15 @ 40 // day five
If you want to raise readers, you let them see you reading. If you want to raise creative kids, you let them see you being creative.
It’s advice I’ve both heard and given over the last almost-17 years of parenting. It’s excellent advice, and it’s something that works. Until, that is, it works too well and your children adopt your love of Procreate and every time you want to use your iPad and pencil, it’s either being used by the tiny artists, or flat because the tiny artists are allergic to putting things on the charger once they run them flat.
Thankfully, projects are much more patient than children. They are happy to wait for the season when you can return to them. In October last year, I started a project based on a prompt that tickled my mojo in just the right way. Between dreaming it up, and actually starting, it grew legs and became much more complicated than a 15 minute sit-down-and-make-something session.
It became a project that wasn’t just about making something pretty, or making something for a fixed outcome. It was a project to tell a story.
The last three and half years (four and a half, if I’m been honest) have been, as we say in the camp chat, Really Something. From the depths of Black Summer, coming off a record breaking drought, with skies filled with dust and smoke for weeks on end, to the excitement of moving, and the joyous celebration of the arrival of the rains, only to be plunged into the vortex of worry and doomscrolling that marked March 2020 and the beginning of COVID, through mouse plagues, floods, house selling, wave after wave of virus, the loss of loved ones, and cycling all the way to the beginning of another El Niño pattern, it’s been a heck of a ride.
And yet, here we are. Exhausted, bruised in mind and spirit, with everything around us changed, including some things that we thought would be unchangeable, but we’re here. Standing strong. Holding tight to the joy of life. Celebrating the little things, and the big things. Growing from the lessons the Roaring Twenties seemed to think we needed. Under everything, there is hope.
When I think of the last three years, back to the Australia Day long weekend of 2020, it feels like the immediate past, the almost now. It’s dragged along, certainly, but it also feels like a blink of an eye. On the other hand, my blogging journey of a decade and half, it feels a long haul. It feels like 15 years should feel. Before I started reflecting on my blogging, and through this project, the passing of the last three years, I would have considered pandemic life just a blink of a moment compared to the timespan in which I’ve been showing up in this space and sharing little pieces of life. But when I did the maths, I was shocked. 3 years, out of 15. That’s 20%. Not an insignificant proportion of my blog time is accounted for since my very first pandemic post. It seemed natural, then, when not only so much of my current life is pandemic-influenced, but also a decent chunk of my blog history, that this retrospective project include a way of marking the impact of these years.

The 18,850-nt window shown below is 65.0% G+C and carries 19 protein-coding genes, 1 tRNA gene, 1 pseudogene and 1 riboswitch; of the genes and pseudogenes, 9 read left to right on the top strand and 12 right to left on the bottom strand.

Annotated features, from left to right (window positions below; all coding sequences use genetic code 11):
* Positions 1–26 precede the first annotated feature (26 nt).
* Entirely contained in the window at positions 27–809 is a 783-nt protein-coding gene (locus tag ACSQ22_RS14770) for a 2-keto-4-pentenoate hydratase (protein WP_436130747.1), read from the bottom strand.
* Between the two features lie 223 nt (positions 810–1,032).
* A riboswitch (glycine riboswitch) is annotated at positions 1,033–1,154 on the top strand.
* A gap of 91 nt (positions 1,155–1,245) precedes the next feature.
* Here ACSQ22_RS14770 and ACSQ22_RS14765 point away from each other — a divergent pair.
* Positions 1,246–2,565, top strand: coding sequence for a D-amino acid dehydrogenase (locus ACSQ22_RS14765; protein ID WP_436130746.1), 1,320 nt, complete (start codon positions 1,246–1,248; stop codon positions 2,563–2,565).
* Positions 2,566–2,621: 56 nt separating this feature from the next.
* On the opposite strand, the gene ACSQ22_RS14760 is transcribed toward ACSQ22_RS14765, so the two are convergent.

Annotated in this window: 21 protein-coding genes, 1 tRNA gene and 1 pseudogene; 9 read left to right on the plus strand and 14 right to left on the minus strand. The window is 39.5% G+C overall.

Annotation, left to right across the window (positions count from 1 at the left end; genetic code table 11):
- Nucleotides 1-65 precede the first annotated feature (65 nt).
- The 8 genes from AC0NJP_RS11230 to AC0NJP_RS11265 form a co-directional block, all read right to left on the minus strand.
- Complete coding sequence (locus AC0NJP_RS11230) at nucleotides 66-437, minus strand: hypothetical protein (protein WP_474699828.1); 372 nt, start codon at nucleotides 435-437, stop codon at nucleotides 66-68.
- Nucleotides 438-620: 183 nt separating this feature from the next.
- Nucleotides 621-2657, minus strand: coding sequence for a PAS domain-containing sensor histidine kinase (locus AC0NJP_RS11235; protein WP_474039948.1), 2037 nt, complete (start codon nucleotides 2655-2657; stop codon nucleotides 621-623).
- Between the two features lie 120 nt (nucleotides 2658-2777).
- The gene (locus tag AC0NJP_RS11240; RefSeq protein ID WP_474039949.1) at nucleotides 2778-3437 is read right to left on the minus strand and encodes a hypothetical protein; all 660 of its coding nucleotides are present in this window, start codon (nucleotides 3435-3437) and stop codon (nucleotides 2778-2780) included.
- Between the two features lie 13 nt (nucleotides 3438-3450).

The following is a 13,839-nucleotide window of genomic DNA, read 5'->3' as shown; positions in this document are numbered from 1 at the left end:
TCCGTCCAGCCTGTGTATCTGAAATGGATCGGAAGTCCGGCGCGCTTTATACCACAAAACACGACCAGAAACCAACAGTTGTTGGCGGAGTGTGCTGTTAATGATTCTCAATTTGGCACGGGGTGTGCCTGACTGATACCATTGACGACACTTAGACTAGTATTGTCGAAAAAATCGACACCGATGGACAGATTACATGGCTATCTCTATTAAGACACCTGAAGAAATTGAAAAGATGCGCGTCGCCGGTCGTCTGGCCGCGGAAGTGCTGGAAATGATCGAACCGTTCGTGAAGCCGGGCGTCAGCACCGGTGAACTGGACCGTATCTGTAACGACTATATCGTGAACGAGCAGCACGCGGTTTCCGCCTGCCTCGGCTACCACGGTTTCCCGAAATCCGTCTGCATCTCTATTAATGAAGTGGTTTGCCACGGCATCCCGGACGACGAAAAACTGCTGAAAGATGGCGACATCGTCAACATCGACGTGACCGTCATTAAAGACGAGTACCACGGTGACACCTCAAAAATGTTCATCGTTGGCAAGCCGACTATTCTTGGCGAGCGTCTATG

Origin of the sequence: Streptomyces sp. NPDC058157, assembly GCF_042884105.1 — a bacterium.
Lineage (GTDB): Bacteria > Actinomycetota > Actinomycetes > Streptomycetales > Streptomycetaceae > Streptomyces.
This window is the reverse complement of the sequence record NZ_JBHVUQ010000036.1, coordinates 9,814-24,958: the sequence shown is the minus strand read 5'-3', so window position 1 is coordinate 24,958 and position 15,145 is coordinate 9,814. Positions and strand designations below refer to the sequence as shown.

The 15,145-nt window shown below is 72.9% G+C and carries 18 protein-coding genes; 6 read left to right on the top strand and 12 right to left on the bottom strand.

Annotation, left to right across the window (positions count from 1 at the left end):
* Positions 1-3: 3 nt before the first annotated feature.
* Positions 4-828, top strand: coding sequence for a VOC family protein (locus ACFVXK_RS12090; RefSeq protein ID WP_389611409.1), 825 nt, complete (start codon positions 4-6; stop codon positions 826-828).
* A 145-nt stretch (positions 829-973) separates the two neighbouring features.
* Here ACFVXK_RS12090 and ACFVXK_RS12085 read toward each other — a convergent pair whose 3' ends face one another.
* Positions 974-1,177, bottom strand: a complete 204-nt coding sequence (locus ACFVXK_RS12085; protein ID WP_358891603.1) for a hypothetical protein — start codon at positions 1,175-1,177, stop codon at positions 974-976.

And so, I present: Portrait Of A Pandemic.
The beginning imagery was shot in December 2019, a couple of weeks after bushfires had raged across the back ridge and down into the valleys. You can see the mound to the right where the RFS dozed in a firebreak to protect our buildings during that fire. After three years of drought, the grass is almost non-existent, and the trees are dropping leaves to conserve energy.
Slowly, that landscape gives way, to something far more preferable. Shot in October 2022, the fire break is all but gone, and the grass is a green I would not have believed possible in December 2019. The undergrowth is coming back, and we had to burn off over winter, and slash as well, to reduce the fuel load.
From left to right: December 2019, July 2021, October 2022
The early lockdown period, as stressful and uncertain as it was, was a time of blooming creativity for me. I have mentioned on the podcast, and I think here on the blog, how that period saw intense growth and completely revolutionised my creative process. To celebrate the positive side of that time, I added bubbles of some of my favourite projects.
There’s bread baking, of course. What ode to the pandemic would complete without that ubiquitous hobby we all picked up? Finishing my rainbow blanket was a major milestone, so that was included, along with a reference to my new found audiobook habit. Morning sketches, one of my earliest plague projects, was a no-brainer to include. I finished a quilt that had been hanging around for a decade, for bubble number four. To round out what felt like “iconic lockdown projects”, bubble number five honours the finest of covid traditions – Camp Covid.
It was a joy to work on, watching the land heal frame by frame, and my heart along with it. To watch those bubbles rise and float up through the passing years, taking the weight of those early days along with them. Over four hundred and fifty layers went into it and I am actually rather pleased it grew larger than first expected. It was a chance to reflect on the events of this crazy time period, celebrate the little wins, and honour the things we have missed out on and the way our lives have changed irrevocably.
Today’s post is part of my “FIFTEEN AT FORTY” project, a fifteen day, fifteen project, celebration of creative exploration, to mark my fortieth year and my blog fifteenth. The journey so far has been amazing. The creation of the pieces I plan to share with you over the next fifteen days has been a revelation. I am brimming with inspiration and motivation for what is still to come.